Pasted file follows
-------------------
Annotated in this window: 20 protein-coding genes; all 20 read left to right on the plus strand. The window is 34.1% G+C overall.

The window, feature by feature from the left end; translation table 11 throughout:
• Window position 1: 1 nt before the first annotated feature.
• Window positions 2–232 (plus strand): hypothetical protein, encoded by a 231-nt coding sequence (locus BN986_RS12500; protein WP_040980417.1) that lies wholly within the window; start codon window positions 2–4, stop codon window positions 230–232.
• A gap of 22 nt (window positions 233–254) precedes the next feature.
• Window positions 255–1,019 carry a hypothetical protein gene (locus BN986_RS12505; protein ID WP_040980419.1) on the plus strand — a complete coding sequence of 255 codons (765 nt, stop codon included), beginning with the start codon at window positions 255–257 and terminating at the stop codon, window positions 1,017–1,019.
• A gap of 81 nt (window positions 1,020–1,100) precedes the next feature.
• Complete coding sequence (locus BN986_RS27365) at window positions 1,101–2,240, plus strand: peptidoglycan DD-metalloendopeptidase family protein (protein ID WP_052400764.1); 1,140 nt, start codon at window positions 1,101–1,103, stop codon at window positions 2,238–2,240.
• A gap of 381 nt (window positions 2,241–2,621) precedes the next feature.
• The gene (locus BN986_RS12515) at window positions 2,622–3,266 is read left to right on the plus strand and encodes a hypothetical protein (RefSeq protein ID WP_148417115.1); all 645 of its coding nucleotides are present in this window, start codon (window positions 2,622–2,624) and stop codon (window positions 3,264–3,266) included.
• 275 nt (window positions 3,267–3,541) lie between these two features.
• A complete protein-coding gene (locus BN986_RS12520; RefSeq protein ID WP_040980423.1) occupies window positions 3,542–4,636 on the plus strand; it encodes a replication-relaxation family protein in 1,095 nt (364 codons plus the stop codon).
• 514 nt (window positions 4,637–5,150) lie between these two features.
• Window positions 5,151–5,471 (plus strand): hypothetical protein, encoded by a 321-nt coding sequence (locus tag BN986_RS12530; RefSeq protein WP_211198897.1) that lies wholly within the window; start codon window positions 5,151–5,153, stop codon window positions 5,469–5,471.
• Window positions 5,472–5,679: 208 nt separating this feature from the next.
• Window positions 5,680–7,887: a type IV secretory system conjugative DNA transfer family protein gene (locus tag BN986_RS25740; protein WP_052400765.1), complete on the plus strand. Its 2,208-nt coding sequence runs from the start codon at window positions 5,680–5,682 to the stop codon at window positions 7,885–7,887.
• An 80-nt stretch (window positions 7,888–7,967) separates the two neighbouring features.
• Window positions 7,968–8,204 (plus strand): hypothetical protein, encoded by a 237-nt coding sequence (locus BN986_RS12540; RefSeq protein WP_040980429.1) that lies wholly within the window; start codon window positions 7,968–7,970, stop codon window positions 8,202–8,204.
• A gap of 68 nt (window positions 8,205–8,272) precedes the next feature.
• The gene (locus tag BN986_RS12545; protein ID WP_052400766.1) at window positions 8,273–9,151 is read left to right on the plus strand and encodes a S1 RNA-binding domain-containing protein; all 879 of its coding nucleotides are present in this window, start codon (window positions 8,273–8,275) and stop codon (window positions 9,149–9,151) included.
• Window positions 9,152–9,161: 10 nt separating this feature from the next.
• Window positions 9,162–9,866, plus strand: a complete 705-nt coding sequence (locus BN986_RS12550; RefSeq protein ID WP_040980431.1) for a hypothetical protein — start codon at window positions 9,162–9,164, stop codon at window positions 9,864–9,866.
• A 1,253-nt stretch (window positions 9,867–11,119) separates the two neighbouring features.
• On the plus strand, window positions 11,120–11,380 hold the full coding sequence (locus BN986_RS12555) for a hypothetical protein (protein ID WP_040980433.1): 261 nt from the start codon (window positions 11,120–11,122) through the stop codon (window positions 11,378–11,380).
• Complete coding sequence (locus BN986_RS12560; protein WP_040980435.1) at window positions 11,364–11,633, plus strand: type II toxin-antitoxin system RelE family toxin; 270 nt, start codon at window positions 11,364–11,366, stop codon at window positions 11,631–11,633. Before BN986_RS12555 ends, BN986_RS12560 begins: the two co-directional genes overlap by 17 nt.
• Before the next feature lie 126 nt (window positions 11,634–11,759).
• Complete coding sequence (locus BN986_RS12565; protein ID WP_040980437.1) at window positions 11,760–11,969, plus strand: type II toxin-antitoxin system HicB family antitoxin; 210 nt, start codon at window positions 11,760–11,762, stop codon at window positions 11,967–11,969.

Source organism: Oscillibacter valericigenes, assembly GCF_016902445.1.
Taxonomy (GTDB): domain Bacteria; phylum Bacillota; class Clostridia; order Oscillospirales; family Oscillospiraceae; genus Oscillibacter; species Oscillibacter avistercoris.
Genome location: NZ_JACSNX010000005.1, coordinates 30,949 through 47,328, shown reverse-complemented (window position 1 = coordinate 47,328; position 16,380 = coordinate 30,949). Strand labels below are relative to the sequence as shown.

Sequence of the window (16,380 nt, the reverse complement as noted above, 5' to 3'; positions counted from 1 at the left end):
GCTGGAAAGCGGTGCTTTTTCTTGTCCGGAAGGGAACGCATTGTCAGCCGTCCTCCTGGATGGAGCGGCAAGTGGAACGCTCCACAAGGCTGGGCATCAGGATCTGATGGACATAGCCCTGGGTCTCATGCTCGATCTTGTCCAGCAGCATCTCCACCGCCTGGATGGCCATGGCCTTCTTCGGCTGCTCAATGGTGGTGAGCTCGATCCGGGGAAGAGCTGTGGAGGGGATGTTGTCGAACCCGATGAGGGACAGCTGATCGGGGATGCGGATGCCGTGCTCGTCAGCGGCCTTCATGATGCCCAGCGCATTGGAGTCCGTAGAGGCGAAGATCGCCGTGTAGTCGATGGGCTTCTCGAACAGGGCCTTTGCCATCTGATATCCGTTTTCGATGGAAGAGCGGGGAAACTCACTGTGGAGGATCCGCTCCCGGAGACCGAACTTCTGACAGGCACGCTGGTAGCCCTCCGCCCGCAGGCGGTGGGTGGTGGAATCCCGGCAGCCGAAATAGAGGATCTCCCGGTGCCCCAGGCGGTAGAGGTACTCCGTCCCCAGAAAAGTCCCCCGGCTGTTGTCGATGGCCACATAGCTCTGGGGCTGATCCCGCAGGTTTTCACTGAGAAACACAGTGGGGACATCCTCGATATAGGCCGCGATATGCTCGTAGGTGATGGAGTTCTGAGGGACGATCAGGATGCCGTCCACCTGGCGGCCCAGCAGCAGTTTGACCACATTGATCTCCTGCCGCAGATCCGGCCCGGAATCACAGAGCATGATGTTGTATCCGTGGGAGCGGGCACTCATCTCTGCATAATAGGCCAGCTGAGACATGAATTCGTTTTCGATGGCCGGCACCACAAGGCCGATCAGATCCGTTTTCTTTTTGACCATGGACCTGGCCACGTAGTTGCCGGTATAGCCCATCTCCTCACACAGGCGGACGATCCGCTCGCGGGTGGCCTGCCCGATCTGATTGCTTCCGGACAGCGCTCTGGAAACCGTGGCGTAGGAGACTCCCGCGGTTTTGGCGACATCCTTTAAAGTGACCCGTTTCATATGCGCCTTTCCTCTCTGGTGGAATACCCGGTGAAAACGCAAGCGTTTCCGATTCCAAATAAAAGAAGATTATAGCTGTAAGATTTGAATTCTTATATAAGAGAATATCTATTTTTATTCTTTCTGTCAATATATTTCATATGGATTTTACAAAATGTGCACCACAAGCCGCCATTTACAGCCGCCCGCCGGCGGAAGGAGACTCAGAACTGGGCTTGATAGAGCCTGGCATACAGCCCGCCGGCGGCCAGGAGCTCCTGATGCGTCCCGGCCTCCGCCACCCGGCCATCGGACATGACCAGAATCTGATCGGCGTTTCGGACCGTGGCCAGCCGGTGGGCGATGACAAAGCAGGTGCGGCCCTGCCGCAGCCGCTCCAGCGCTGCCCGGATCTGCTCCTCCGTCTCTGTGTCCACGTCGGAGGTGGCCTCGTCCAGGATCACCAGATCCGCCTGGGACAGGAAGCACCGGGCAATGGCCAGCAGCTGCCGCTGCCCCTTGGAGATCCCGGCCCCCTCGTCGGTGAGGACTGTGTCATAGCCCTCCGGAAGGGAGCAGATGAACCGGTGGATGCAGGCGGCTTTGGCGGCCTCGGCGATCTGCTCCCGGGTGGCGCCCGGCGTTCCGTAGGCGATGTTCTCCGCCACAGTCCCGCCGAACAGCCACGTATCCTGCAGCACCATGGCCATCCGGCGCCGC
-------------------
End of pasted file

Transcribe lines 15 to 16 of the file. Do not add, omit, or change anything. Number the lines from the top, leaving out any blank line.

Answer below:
• Window positions 5,472–5,679: 208 nt separating this feature from the next.
• Window positions 5,680–7,887: a type IV secretory system conjugative DNA transfer family protein gene (locus tag BN986_RS25740; protein WP_052400765.1), complete on the plus strand. Its 2,208-nt coding sequence runs from the start codon at window positions 5,680–5,682 to the stop codon at window positions 7,885–7,887.